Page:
Nokia E71: You won’t fall in love, but it’s rock solid

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I just switched from Blackberry to a Nokia 71. Since I asked a lot of questions during the switch and the Twitter crowd was incredibly helpful and kind in sharing their tipps, I’d like to share my experiences for those who are trying to decide if they, too, want to switch over to Nokia. So here’s what I noticed, the pros and cons, as well as a few hacks and software tipps to get it up and running as painlessly as possible.

Super-brief summary up-front

Pros:

  • Beautiful, premium, awesome hardware.
  • Great form factor. Very, very slim.
  • Good software support (runs on Symbian S60).
  • Great feature set. (Private/business mode, connectivity etc)
  • Strong battery (3 days).

Cons:

  • Slow, awkward browser.
  • Disappointing camera.
  • Haven’t found a decent Twitter client. (Tipps?)

That said, here’s what the Nokia E71 looks like:

Nokia E71

E71 keyboard

Pros and cons There’s a raving Nokia E71 review on WIRED where you can get the basic info about the phone. After using the E71 for a few weeks, I don’t share all their excitement, but agree: It’s a pretty darn good phone, “rock solid” as a friend pointed out.

First, a look at the hardware: The E71’s form factor and hardware is awesome. It’s plenty of metal and no cheap plastic. It seems very scratch-resistent. It’s super slim (10mm). It just feels great. It has a full QWERTY (or in my case QWERTZ) keyboard. The keyboard has a nice click (maybe just a tad too light) and keys that are kind of small, but still work pretty well. Switching from Blackberry, they feel a little crammed, but it’s lightyears ahead of typing on a touch screen. The keyboard, like the rest of the phone, feels solid and premium.

This picture gives you an idea how the form factor compares to the Nokia’s direct competitors in the field, the Blackberry Curve and the iPhone:

Nokia E71, Blackberry Curve, iPhone

It has a 3.2 million megapixel camera, which sounds great, but delivers surprisingly disappointing quality. The built-in light, it seems, can’t be switched off, and it seems that the camera definitively needs it. Compared to the Nokia N97, the E71 certainly scores low. Particularly in low light, the white noise makes the pictures look really sad. For comparison, two pictures taken with my E71:

Nokia E71 shot of some tags Image: Some tags in the subway shot with the E71 cam in low light. The white noise is unbearable. (Open photo in full size.)

Nokia E71 shot of an airport display Image: An airport display shot with the E71 cam. In bright light, the image quality is ok, but certainly could be better. (Open photo in full size.)

Wireless support and all work a charme. Also, I fell in love with the battery life. Depending on use, the phone lasted between two and three days per charge. After my one-day Blackberry battery, this feels grand. (Good thing, too – the E71 doesn’t charge via the mini USB cable but needs the extra Nokia charger.)

Let’s look at the software side. The E71 runs on Symbian OS, S60 more precisely, meaning it’s open source. (The iPhone’s walled-garden mentality really deterred me from getting an iPhone.) There’s plenty of software and apps available for S60, with more coming out every day.

Applications are plenty, get them wherever you want. You don’t need an Apple store to buy authenticated applications. That said, I’ve been trying to use Twibble as my Twitter client, but I’d love something faster and less awkward. (Can you recommend any alternative? Twibble is no comparison to Twitterberry goodness. I haven’t found a good WordPress blogging app yet. Google Maps, Google Mail and the Nokia software suite are pretty awesome, and even though I haven’t really tested it I hear the office support works a charme. The built-in browser seems slow and awkward at best. Certainly, the browsing experience could be improved a lot. (Strangely, that’s a point the Wired review doesn’t even mention.)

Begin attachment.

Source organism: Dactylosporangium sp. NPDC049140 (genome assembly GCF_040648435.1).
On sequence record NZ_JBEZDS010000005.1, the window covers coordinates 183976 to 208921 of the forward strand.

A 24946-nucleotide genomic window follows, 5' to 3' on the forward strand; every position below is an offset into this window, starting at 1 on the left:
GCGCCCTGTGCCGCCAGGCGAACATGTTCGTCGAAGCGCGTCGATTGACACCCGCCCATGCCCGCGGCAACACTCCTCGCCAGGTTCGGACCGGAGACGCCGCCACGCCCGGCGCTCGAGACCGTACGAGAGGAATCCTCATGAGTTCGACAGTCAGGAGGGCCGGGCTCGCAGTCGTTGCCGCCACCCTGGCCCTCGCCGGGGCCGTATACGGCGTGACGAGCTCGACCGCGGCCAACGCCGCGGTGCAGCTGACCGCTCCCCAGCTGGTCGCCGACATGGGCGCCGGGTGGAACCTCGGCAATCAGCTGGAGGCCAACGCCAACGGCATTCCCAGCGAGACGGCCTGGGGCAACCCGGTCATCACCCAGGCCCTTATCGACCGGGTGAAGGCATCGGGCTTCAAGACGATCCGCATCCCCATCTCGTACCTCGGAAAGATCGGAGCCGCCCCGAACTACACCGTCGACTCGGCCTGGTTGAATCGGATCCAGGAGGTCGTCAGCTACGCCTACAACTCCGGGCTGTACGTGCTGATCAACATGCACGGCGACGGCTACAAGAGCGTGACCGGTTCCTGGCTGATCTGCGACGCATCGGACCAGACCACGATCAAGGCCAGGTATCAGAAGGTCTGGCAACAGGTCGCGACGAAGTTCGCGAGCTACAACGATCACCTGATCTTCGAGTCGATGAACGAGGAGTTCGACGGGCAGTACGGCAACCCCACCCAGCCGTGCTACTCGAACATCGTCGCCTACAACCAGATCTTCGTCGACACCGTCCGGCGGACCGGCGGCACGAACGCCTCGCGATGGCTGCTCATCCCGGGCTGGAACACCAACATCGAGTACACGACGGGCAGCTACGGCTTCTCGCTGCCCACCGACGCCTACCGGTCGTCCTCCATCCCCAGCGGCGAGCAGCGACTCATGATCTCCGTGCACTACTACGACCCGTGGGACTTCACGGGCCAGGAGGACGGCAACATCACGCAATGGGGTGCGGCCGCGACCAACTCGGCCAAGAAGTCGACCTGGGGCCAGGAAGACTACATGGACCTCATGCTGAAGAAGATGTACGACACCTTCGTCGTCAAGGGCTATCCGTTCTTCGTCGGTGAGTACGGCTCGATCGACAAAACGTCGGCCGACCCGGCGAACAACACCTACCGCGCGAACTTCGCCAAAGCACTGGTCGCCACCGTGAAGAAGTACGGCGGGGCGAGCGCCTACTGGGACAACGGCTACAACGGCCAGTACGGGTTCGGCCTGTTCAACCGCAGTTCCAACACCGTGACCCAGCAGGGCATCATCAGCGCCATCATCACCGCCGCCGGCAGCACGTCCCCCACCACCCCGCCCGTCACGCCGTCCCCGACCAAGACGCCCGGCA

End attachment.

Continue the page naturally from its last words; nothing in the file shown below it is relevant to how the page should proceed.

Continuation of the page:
Syncing is a strong side of the E71. It comes with built-in Microsoft Exchange functionality, and a dual mode that allows you two separate private and business life, including separate calendars and email. Neat! My setup as a freelancer is built completely without any of the bigger corporate solutions, and based heavily on the Google suite. It took some tipps, digging through forums and tinkering, but I got the phone to sync with my Gmail address as well as Google Calendars. Mail syncing was easy. (I did screw briefly: Switching from POP3 to IMAP, I accidentally had the phone try downloading some 40.000 messages, which broke it a few times. “Breaking” in this context means anything from freezing to deleting the email profiles and settings, as well as a lot of rebooting.) The calender was a bit tricky, but in the end I got it working with some outside help by using Nuevasync with the phone’s Microsoft Exchange syncing tool. (That way you can sync up to 8 Google Calendars two ways.) It now seems to be working fine.

So where does that leave us?

Nokia E71

Nokia E71: You won’t fall in love, but it’s rock solid The phone does everything it should, and most of it very well. You won’t find anyone worshipping it like an iPhone, though. It’s a tool, and a good one. It’s not the kind of gadget that invites you to play around with it constantly, though. If you’re looking for something a little more playful, you should go for the iPhone instead. If just the camera could just be somewhat better. Besides, I’ll be happy with it the moment I find a better browser and Twitter app. For freelancers it can definitively replace a Blackberry. The full keyboard and the awesome battery life make it a decent choice.

In other words: Don’t expect to love this phone. But you certainly won’t regret getting one.

Images:

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